The Hospitality & Tourism Association of Botswana (HATAB) plays a crucial role in the mobile safari sector.
Mobile safaris are provided by more than 60 members of the Association. The vast majority of these are based in and around Maun and Kasane and within easy distance of the 36 official campsites, from the game-rich Moremi to the wild and remote open spaces of the Kalahari to the south.
The HATAB-run sites are located in parks and reserves:
Chobe National Park – 23 sites, comprising –
• Riverfront (Ihala): nine sites
• Nogatshaa: five sites
• Savuti: four sites
• Zwei-Zwei: five sites.
Moremi Game Reserve – 14 sites, comprising –
• Moremi East (Khwai): five sites
• Moremi West (including Xakanaxa, Third Bridge, Mboma Island, Bodumatau and Xini Lagoon): nine sites.
Nxai Pan National Park: four sites, comprising –
• Nxai Pan: three sites
• Baines Baobabs: one site.
Central Kalahari Game Reserve – four sites, comprising –
• Deception Valley: three sites
• Letiahau: one site.
Mobile safaris offer visitors a highly enjoyable and flexible way to see the truly extraordinary wildlife of Botswana and its often unique landscape.
These safaris have to be regulated to ensure strict conservation of Botswana’s protected areas. Campsites are officially designated and mobile safaris operators cannot just pitch a tent wherever or whenever they please. In fact, official HATAB-run sites are pre-booked months, even years, in advance. To ensure privacy and to preserve the fragile environment, campsites are reserved for just one operator at a time.
The operator may bring some equipment to the site such as showers and toilets; but this must be removed on completion of the visit and the area returned to the same condition in which it was found.
Because campsites are regulated in this way, mobile operators tend to select a few locations as part of an itinerary, staying perhaps three or four nights at each site before moving on to the next. Each site is used as a base for game drives and in much the same way as if guests were staying at a permanent camp or lodge.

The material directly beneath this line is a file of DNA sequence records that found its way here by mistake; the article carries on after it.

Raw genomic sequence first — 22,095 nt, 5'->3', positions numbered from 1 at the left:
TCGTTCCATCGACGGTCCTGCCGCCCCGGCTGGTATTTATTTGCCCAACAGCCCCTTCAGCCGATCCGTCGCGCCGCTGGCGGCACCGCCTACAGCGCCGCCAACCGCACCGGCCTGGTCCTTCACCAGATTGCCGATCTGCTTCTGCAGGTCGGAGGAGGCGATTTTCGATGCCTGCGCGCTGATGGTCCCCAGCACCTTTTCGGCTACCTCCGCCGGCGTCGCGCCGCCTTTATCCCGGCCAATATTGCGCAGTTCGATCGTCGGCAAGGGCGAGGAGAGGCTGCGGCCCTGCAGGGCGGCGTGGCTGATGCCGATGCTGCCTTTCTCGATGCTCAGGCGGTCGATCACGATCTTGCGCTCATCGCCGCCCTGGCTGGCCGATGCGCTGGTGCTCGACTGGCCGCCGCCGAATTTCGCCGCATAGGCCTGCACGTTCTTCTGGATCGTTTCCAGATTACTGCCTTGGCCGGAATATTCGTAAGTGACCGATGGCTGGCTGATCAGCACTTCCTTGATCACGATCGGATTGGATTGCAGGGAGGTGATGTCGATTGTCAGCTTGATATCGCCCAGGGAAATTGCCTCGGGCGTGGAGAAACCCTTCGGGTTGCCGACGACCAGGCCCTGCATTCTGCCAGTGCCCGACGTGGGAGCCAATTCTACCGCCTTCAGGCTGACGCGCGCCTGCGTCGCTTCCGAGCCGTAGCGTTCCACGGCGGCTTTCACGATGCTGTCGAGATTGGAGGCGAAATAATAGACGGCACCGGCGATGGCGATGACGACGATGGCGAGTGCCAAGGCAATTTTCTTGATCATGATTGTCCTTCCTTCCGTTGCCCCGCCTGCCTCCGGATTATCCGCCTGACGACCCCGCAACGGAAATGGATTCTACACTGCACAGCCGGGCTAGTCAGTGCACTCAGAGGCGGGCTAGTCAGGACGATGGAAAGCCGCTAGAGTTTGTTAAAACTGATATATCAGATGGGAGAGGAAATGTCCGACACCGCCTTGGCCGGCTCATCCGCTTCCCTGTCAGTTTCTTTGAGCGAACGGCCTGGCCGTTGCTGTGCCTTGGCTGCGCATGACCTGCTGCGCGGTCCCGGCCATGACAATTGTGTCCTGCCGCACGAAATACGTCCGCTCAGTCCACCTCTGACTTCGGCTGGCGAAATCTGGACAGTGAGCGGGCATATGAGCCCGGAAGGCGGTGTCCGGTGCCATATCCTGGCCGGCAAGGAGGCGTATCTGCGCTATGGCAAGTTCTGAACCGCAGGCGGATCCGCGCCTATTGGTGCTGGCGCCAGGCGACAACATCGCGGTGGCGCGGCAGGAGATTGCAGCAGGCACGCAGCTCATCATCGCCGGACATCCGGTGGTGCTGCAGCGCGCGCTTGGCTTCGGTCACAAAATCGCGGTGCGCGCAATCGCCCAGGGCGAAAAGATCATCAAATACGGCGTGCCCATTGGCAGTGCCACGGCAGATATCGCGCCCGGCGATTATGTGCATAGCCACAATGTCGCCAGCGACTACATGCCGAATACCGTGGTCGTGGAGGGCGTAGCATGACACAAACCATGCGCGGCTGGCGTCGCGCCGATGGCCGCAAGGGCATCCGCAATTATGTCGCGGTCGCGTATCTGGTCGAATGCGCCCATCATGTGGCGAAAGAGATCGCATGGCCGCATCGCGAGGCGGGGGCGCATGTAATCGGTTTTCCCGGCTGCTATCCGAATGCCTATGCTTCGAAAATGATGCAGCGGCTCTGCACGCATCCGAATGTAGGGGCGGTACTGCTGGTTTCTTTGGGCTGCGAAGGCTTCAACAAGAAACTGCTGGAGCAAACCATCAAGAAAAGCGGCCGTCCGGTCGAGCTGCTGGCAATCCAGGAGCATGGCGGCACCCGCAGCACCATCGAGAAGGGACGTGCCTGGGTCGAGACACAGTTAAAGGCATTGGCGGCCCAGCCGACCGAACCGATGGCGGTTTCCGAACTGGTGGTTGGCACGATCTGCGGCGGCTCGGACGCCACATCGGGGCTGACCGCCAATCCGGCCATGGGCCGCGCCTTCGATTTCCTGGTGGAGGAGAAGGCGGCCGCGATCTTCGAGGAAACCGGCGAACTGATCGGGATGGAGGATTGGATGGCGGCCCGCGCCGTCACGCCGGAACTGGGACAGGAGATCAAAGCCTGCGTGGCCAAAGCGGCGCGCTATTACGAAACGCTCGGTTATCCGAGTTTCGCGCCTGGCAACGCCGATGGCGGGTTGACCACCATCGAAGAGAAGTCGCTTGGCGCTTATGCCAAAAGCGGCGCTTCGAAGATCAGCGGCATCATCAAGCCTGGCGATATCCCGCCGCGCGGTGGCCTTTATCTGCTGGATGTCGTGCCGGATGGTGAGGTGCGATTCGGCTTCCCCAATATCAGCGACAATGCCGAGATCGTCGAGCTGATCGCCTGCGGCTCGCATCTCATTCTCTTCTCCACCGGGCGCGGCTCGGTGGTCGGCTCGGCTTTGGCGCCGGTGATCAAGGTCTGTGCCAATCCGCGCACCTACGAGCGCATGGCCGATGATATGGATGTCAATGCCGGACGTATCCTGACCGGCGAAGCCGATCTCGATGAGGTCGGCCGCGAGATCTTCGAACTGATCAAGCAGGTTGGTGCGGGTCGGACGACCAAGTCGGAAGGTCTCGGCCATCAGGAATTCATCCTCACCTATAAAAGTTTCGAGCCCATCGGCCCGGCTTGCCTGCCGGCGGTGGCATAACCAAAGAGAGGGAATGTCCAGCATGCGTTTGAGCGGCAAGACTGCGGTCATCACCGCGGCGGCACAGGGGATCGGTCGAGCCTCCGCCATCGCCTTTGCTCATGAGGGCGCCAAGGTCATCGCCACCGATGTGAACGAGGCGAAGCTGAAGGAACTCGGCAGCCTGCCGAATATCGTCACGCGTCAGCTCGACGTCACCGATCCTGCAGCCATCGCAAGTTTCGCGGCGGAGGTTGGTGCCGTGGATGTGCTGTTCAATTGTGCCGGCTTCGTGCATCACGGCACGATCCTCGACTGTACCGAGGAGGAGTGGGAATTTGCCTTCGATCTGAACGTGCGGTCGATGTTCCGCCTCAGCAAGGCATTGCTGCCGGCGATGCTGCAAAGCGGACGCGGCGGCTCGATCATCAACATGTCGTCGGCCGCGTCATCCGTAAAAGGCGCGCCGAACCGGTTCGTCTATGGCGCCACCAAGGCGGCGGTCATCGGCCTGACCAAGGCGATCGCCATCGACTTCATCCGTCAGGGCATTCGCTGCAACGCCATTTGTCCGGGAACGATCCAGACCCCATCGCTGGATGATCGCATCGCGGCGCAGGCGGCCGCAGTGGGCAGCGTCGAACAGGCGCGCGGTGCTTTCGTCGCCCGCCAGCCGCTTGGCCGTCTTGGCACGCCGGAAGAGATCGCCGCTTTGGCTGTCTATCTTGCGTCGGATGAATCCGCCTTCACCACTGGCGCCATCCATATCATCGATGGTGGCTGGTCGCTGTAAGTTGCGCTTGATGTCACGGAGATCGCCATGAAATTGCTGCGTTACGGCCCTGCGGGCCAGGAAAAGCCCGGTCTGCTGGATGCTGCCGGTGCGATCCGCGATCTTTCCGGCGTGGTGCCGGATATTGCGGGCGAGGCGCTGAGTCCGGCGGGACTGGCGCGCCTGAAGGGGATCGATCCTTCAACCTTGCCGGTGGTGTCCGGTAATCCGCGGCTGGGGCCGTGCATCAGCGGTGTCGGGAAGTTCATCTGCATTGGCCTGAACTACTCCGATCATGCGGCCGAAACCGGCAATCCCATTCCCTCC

Not all mobile safaris are alike, however, and depending on budget and preference, guests have a range of options, from super-luxurious to back-to-basics, with some alternatives in between. They differ from one another in terms of cost and fall into four broad categories:
Luxury – This generally involves a support truck or ‘go ahead’ vehicle that sets up the tents and the site before the guests arrive in their game-viewing vehicle. Guests can expect to see a fire lit, welcoming drinks, uniformed staff and, probably, the aroma of freshly cooked food emanating from the bush kitchen with an evening of fine dining ahead.
Comfortable – This is much more basic, with maybe a chair on which to sit and a glass of something as a welcome to the campsite. There may be a hurriedly prepared fire, but there would be no advance support vehicle and the camp would be erected on arrival after a day of game viewing.
Budget – There are even fewer refinements at budget level, but staff would still be on hand to cook food and erect the tents.
Participation – This is for those fit, active and willing enough to cook their own food and erect their own tents on arrival and then take down the tents before moving on to the next location. These participation safaris are especially popular with young people. Many feel it gives them a greater insight in terms of being at one with Africa and its wildlife.